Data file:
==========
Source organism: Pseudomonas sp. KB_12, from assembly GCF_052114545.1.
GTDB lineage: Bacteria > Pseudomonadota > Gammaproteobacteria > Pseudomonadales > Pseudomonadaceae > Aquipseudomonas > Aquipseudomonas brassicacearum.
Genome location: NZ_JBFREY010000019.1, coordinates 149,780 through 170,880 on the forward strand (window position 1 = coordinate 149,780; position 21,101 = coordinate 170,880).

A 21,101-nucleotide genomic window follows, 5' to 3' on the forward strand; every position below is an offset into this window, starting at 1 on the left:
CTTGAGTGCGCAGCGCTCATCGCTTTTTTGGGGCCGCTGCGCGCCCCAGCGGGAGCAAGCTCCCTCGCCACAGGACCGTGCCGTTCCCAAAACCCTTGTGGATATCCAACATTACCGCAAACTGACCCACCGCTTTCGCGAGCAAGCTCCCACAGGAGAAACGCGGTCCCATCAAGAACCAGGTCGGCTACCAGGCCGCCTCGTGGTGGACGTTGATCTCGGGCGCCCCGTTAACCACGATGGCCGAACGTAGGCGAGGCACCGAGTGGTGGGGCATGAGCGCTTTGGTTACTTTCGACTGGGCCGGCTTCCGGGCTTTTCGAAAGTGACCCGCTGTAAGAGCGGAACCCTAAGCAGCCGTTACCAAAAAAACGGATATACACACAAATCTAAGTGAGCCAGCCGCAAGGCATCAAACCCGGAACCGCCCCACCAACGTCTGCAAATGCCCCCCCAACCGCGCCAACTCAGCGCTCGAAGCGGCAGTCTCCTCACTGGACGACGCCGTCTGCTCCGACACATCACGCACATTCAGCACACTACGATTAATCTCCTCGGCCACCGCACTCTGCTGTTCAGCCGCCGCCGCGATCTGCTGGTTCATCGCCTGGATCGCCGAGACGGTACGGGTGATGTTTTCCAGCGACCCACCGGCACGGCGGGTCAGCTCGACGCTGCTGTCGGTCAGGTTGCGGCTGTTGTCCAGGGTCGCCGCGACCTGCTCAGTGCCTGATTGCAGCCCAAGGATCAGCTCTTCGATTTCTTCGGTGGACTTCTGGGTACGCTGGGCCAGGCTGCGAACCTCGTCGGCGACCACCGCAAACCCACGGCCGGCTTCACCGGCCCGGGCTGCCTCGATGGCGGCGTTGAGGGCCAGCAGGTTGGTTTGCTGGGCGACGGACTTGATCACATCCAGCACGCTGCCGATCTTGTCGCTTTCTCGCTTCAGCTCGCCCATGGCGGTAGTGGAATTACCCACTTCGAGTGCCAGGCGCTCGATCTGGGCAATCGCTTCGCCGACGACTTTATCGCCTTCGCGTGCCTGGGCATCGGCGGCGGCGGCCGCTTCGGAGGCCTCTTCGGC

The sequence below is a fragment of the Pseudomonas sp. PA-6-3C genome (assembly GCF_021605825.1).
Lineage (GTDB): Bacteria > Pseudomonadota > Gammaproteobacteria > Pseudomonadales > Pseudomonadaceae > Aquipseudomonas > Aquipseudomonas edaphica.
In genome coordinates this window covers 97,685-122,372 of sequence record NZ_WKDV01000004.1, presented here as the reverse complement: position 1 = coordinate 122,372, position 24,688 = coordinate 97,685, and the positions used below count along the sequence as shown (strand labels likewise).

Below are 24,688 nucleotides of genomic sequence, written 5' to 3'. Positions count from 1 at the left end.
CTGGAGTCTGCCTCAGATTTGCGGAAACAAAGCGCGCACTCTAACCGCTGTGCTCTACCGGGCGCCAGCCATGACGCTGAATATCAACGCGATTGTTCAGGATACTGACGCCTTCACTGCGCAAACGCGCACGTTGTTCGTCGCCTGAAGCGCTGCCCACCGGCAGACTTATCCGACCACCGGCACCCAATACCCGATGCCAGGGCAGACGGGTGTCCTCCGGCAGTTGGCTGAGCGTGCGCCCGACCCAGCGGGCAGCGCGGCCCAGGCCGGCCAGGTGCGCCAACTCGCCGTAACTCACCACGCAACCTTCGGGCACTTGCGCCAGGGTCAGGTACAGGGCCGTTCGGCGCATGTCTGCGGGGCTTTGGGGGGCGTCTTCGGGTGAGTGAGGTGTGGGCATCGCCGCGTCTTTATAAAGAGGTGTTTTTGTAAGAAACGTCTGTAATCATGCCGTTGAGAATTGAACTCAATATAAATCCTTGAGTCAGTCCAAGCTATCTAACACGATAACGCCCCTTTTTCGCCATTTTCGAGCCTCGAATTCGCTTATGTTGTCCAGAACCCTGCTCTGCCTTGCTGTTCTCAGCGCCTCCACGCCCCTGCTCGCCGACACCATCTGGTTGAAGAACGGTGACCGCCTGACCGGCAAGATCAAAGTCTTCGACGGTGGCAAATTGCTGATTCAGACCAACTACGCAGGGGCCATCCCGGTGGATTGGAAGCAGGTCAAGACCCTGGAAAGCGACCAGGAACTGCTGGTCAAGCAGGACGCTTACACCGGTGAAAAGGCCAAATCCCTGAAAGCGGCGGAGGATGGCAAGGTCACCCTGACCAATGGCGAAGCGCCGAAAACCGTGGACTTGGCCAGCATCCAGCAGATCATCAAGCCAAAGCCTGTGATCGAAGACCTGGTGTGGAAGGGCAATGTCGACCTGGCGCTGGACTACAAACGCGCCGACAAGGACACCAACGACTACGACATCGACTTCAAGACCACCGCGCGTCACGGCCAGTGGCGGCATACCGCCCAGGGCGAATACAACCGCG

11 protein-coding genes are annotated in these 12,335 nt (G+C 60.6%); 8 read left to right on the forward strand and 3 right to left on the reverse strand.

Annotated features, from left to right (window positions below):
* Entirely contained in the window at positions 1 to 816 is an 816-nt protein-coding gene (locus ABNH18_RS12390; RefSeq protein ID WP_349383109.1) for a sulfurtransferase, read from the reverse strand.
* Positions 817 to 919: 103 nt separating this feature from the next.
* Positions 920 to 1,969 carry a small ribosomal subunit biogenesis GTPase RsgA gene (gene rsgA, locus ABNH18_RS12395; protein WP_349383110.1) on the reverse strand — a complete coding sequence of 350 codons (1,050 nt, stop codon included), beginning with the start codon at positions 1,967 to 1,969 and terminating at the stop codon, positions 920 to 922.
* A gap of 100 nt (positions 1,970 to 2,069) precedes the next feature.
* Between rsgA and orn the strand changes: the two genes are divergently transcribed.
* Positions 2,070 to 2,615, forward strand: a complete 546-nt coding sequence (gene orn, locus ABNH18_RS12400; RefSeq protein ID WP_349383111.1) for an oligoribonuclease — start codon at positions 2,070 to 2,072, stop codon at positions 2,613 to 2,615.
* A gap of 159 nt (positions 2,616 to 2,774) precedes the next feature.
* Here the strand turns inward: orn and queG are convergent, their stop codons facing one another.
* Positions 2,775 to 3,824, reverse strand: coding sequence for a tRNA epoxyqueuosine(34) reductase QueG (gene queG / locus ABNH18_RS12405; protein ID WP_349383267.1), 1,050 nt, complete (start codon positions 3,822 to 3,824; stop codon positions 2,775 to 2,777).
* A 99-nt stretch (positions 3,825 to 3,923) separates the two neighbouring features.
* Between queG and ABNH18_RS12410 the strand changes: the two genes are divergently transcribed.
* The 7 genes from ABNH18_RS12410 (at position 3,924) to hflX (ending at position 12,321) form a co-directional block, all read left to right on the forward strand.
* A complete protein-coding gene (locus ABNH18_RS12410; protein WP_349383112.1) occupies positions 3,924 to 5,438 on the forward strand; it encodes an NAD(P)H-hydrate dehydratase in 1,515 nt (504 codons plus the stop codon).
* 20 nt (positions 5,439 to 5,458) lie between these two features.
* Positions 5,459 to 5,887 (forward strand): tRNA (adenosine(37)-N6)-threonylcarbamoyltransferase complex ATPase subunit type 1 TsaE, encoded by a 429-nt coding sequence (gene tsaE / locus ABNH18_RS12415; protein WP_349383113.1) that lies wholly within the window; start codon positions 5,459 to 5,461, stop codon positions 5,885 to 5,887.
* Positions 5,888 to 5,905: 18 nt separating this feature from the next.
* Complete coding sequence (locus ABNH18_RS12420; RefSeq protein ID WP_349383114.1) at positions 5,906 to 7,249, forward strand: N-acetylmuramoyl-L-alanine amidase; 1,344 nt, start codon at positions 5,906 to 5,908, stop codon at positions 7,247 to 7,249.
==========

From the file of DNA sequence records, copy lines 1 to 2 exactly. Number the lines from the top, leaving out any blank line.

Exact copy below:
Source organism: Pseudomonas sp. KB_12, from assembly GCF_052114545.1.
GTDB lineage: Bacteria > Pseudomonadota > Gammaproteobacteria > Pseudomonadales > Pseudomonadaceae > Aquipseudomonas > Aquipseudomonas brassicacearum.